Between income tax, property tax, capital gains tax,i liquor tax, cigarette tax, gasoline tax, “carbon” tax, GST/VAT, inheritance tax, inflation, and various sorts of menial tickets distributed wantonly for non-offenses such as poor parking and jaywalking, it’s not hard to see why this isn’t 1870 Pennsylvania anymore and the rate of creation of new millionaires, much less billionaires, is downright lethargic verging on unobservable in the Western World.
But there’s hope for us yet!
Ever vigilant, Cheep Pete is here with a few tips on how you can seize and take advantage of a few shortcuts in life so that you don’t wind up completely impoverished and destitute in your old age, relying on the of your begrudging family and the capricious state edifices you thought were there to catch you.
Here are the Top Eight Tips :
1. Make a budget, stick to it.ii
2. Pack a lunch.iii
3. Make coffee at home.iv
4. Walk or bicycle to work.v
5. Rent rather than “buy” your home.vi
6. Have a friend over for after-work drinks instead of going out.vii
7. If you don’t know how to invest, don’t!viii
8. Don’t treat yourself, you don’t deserve it.ix
That’s it! Some people are born poor and stay poor, some people are born rich and become poor, but with a little self-discipline and a very reasonable degree of frugality, you can improve your lot in life, leave your children with more than you had, make yourself robust to economic shocks, and watch as one-by-one you surpass your friends in net worth,x all with just these time-tested tips. These tips won’t prevent you from looking like a poorfag, at least not at first, but they will help you from being one in the medium-term.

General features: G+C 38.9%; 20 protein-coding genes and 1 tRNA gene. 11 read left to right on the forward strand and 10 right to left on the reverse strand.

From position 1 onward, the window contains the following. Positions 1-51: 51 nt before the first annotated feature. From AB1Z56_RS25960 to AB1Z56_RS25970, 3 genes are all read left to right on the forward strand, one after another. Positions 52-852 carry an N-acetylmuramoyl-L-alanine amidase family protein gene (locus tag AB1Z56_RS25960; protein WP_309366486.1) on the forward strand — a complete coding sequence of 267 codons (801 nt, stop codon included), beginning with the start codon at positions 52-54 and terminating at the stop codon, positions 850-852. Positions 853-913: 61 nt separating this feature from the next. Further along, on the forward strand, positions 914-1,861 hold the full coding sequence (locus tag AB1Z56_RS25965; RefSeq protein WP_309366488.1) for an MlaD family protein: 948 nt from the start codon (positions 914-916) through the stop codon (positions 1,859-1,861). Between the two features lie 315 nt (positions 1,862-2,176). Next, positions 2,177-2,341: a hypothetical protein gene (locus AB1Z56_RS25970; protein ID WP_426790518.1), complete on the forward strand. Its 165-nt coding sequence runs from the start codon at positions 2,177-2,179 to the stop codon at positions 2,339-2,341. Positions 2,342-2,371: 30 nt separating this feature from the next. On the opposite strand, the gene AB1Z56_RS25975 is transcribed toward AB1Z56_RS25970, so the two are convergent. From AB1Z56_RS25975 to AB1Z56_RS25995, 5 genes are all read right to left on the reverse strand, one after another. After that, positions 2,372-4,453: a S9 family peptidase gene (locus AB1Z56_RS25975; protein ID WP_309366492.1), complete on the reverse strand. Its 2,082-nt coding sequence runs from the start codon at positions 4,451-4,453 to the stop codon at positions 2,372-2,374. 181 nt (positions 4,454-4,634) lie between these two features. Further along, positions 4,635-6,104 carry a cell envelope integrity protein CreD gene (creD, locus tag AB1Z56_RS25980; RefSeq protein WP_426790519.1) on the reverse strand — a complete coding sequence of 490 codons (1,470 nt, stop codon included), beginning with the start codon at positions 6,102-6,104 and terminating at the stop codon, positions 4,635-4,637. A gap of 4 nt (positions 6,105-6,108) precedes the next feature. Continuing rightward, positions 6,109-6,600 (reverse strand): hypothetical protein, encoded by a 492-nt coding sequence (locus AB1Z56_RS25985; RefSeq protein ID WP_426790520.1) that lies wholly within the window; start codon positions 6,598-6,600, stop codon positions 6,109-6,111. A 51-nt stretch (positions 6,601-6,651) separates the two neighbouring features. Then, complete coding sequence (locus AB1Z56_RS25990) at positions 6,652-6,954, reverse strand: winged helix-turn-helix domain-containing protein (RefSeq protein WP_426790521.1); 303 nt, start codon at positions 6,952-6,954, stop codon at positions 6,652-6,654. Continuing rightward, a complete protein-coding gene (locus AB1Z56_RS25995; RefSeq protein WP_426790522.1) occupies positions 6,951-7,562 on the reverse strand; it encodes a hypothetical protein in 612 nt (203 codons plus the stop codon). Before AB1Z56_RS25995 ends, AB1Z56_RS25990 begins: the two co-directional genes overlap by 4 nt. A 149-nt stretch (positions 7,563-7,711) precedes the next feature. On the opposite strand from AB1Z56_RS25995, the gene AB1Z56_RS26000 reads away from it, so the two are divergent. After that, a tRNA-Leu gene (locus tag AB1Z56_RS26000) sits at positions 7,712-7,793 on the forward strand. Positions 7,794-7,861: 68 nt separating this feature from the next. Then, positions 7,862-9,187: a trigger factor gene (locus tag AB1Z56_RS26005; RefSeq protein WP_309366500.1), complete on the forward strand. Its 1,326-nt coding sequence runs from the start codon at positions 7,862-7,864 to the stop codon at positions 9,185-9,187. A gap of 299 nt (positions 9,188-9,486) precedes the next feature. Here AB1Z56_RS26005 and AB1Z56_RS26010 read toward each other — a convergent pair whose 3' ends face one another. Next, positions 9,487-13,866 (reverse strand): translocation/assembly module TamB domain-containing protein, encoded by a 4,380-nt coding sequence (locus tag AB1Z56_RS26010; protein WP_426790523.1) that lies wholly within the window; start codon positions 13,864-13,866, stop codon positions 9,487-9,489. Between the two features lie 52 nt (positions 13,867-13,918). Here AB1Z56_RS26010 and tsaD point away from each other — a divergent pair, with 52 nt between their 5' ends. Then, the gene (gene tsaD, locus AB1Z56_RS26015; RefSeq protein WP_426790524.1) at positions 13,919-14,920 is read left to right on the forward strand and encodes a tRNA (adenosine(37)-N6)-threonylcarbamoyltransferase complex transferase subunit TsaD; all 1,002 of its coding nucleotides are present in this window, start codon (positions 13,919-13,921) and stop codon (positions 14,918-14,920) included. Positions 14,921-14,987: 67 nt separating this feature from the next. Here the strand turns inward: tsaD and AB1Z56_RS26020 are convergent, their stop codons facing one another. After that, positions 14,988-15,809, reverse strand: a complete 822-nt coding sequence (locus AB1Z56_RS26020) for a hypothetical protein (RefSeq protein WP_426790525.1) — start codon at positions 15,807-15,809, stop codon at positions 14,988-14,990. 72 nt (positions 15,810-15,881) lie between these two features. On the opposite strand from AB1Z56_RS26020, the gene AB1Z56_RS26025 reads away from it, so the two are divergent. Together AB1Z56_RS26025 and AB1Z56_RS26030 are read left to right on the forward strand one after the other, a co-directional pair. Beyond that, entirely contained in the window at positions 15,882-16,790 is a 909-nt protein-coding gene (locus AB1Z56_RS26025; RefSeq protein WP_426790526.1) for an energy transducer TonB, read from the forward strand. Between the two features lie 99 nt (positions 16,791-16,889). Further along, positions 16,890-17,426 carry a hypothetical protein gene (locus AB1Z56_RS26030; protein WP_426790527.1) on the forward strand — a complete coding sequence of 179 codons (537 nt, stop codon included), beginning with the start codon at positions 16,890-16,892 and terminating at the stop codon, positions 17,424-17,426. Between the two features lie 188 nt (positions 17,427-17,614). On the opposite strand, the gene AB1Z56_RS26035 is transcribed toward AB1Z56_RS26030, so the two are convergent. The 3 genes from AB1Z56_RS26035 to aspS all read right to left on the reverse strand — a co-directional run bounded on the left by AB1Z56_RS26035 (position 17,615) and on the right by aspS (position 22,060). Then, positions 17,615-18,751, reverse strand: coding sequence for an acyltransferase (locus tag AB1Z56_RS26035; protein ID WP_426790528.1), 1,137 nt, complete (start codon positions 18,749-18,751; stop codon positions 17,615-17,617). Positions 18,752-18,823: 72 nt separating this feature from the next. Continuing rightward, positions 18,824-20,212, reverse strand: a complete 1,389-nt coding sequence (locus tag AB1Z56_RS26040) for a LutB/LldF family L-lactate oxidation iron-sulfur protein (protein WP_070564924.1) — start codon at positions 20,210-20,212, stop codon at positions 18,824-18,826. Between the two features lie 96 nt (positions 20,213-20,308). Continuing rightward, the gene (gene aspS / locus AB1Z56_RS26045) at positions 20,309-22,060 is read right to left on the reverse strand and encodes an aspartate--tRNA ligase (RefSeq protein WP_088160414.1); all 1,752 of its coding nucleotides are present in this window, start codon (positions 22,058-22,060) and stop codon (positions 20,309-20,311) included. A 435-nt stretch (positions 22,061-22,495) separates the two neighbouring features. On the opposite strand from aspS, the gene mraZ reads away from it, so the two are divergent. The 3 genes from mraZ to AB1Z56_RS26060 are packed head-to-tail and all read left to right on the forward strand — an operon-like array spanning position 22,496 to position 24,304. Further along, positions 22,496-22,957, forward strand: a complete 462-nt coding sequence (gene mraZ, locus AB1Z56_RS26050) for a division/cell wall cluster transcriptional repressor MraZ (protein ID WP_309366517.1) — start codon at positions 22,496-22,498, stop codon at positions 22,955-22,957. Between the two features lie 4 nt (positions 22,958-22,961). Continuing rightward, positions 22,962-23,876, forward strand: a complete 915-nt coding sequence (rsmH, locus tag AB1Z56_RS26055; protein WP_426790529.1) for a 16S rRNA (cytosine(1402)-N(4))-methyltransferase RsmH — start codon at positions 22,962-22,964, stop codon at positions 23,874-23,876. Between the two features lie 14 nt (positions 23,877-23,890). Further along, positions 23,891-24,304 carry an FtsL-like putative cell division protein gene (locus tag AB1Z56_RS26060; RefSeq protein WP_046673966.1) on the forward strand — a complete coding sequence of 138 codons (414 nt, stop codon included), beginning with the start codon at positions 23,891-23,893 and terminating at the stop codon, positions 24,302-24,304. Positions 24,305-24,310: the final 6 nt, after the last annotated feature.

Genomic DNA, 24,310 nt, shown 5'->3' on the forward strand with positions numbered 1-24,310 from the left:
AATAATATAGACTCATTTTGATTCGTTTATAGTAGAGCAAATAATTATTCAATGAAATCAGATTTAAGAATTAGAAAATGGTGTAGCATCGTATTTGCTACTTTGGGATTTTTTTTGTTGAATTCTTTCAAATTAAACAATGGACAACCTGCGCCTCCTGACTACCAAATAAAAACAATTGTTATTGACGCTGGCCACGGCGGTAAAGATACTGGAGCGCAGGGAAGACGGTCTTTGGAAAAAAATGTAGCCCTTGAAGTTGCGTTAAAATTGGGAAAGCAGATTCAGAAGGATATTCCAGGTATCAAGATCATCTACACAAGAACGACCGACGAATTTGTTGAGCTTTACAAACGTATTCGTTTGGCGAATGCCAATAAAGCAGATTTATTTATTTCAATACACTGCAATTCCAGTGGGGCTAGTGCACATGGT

It’s a noble pursuit, this.
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Addendum incorporated from a pursuant conversation in the Trilema comments section of a response to this article :
Pete Dushenski : Cheep Pete’s list has little to do with becoming an overnight kajillionaire and everything to do with training oneself to find and secure value, starting with one’s own time and resources, however meagre. This is about degrees, not 180s.
We can both agree that money per se has little to do with this discussion, but we seem to be at odds over the value of thrift, economy, delayed gratification, and the directed cultivation thereof. Yes, people who are better are better, but this tautology would deny Nurture her evident role.
You need not be born into a life of pomp and prestige to ameliorate your station, nor does such a beginning guarantee your success. There’s surely an element of luck involved in social mobility, but there’s much to be said for the adage “The harder I work, the luckier I get.” Not that this grants those who “try hard” the keys to the kingdom…
Mircea Popescu : The value of thrift, economy, delayed gratification may be that it builds character.
That should be enough of and by itself, no need to sugarcoat it in the pious fraud of random “good things” plucked from the fairytales.
Ameliorating station is a dubious endeavour. Ameliorating self, perhaps is possible, though I remain reserved on the possibility of such amelioration by the self itself – it seems much akin to the breeches-powered selftrip to the Moon.
Pete Dushenski : What you call “pious fraud,” I’d call “actionable steps,” but perhaps I’m too indoctrinated in the USian tradition of “self-help” books and the religious traditions of “don’t touch that bacon!” to see through to the other side. From this vantage point, the possibility space of stupid actions is indomitably large and that of sane actions considerably more constrained.